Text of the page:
Yesterday, SpaceX’s Dragon capsule docked with the International Space Station. Launched using the company’s Falcon 9 rocket, Dragon is being used to resupply the ISS under contract with NASA, who can’t launch an Estes rocket for under a couple ten million thanks to their bloated bureaucracy and risk aversion.
I find this, along with Virgin Galactic’s commitment to the SpaceShip series of suborbital craft produced by Burt Rutan to be a major development in space travel — the move from government-funded space ventures to more commercial ones. We’ve seen how fraud, waste, and abuse, not to mention institutional cowardice and shortsightedness, make government programs inefficient, and the stunning expense of breaking out of the gravity well makes it unlikely cash-strapped governments will be able to pay our way offworld anytime.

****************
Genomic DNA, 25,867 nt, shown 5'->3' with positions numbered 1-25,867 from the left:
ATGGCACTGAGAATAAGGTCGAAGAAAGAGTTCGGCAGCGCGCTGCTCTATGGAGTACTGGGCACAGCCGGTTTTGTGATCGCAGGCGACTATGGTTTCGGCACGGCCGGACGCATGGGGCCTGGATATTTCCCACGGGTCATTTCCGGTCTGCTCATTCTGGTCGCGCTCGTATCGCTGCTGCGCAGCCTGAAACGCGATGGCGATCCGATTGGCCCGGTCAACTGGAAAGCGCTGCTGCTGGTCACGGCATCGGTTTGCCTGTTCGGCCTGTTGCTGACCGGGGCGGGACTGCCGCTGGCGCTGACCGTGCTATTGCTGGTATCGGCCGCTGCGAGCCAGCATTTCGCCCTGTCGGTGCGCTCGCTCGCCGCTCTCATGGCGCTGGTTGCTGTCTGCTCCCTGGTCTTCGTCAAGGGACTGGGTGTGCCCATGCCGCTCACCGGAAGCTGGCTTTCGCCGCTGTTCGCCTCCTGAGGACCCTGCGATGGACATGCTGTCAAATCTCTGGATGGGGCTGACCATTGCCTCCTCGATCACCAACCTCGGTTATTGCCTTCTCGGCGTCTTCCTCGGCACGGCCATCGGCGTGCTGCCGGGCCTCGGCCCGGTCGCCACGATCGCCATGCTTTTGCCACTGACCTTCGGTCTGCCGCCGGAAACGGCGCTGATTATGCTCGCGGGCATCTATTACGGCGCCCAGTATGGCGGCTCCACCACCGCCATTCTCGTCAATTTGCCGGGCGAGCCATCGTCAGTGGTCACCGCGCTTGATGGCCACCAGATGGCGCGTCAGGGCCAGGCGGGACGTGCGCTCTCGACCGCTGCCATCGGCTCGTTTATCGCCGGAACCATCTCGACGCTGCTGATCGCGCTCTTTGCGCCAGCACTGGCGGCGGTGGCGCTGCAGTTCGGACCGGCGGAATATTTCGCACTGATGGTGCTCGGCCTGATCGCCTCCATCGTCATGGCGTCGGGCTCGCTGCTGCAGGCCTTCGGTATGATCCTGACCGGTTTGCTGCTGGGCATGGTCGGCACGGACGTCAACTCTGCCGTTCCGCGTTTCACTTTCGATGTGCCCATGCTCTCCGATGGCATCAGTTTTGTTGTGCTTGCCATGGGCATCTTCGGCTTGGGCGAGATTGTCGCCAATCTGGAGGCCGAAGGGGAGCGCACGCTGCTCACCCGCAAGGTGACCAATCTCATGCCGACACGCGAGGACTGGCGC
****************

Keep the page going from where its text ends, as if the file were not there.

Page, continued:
With the prospect of real estate and material wealth driving the self-interest of these entrepreneurs, and the lure of adventure drawing those explorers will to risk it all to get out there, I suspect in the next few decades we’ll see a sudden burst of energy to go to space. And the good news: it won’t be on the taxpayer dime, which should bolster public support for the men and women to try for the stars.
UPDATE: BoingBoing has news that the Federal Aviation Administration has cleared SpaceShip Two — the craft Virgin Galactic intends to use for space tourism — for test flights.